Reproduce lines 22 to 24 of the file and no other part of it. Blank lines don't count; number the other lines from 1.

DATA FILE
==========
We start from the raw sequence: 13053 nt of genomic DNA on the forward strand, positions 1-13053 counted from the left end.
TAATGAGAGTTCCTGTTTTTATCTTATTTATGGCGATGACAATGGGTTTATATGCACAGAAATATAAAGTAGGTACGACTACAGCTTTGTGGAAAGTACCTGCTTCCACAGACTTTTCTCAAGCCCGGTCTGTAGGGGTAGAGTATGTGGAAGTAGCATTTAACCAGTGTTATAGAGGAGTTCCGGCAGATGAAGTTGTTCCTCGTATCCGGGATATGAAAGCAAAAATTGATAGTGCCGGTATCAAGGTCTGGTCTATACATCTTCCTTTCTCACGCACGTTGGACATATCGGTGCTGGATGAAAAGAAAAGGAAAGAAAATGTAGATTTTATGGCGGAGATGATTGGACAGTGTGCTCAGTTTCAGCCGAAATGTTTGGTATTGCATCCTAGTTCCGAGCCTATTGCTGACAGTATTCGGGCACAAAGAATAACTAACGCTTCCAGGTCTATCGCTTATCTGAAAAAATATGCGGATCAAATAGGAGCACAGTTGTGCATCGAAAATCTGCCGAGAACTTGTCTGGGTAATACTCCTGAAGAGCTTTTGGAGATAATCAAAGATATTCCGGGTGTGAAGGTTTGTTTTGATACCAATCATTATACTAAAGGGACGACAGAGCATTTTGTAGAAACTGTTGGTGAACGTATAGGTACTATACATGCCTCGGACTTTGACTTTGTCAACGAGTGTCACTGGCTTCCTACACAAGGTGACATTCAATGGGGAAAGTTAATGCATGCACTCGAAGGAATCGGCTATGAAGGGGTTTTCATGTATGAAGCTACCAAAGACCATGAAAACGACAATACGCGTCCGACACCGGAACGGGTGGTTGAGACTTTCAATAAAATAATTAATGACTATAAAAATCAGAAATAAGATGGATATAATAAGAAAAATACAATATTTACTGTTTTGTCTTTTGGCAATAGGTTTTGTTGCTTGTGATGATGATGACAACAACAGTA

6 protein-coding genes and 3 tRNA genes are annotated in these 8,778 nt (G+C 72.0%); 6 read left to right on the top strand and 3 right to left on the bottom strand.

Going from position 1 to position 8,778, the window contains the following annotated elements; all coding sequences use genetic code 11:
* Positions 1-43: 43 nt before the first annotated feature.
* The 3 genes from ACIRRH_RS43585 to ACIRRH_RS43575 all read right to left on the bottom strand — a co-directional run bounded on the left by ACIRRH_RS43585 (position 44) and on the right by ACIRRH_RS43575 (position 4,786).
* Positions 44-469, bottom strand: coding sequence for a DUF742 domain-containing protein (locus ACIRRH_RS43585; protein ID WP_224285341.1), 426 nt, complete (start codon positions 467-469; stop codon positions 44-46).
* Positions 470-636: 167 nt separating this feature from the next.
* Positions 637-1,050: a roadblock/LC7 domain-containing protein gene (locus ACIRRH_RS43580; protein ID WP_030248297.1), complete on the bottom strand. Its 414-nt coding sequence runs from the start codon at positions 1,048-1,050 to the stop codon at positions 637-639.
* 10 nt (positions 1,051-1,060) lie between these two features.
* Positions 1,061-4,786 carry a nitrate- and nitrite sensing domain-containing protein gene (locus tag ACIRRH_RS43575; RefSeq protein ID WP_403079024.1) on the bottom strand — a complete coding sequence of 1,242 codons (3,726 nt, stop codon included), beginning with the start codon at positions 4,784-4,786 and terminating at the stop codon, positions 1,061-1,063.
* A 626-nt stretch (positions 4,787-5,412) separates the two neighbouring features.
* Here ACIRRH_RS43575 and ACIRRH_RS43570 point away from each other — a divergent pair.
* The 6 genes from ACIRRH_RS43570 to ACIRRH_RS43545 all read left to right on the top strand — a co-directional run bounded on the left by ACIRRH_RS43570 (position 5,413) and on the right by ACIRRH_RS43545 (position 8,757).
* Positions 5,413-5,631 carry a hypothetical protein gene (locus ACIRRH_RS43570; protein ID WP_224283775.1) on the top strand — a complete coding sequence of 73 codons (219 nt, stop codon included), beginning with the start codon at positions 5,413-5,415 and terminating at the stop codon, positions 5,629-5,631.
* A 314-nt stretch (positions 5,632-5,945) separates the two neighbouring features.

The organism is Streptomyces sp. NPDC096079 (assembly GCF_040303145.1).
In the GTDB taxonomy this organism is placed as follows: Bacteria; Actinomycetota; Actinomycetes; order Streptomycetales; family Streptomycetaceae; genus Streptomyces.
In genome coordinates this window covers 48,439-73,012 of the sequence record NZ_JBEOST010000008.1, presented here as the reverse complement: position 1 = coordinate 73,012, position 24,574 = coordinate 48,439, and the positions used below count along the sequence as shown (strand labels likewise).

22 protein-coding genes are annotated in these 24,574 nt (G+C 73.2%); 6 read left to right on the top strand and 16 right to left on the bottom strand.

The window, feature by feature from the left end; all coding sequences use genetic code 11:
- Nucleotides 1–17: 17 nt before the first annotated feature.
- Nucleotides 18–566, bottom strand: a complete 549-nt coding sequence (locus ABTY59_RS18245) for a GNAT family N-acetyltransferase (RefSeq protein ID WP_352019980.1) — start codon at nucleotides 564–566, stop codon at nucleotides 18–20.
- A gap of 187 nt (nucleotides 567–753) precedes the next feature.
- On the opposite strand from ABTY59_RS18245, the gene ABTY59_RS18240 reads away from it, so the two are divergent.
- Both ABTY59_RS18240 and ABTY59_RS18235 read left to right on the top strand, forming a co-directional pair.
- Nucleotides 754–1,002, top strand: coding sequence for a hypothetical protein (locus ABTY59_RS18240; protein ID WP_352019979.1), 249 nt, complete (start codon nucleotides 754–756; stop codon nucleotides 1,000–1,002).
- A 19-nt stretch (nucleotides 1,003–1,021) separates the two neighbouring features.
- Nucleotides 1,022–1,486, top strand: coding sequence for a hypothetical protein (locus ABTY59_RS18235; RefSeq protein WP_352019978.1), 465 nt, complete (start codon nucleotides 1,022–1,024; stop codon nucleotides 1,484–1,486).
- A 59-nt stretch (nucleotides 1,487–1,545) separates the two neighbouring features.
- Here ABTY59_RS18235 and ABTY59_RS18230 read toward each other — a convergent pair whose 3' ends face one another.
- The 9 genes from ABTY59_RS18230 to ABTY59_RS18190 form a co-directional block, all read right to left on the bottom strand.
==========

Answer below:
- Nucleotides 1–17: 17 nt before the first annotated feature.
- Nucleotides 18–566, bottom strand: a complete 549-nt coding sequence (locus ABTY59_RS18245) for a GNAT family N-acetyltransferase (RefSeq protein ID WP_352019980.1) — start codon at nucleotides 564–566, stop codon at nucleotides 18–20.
- A gap of 187 nt (nucleotides 567–753) precedes the next feature.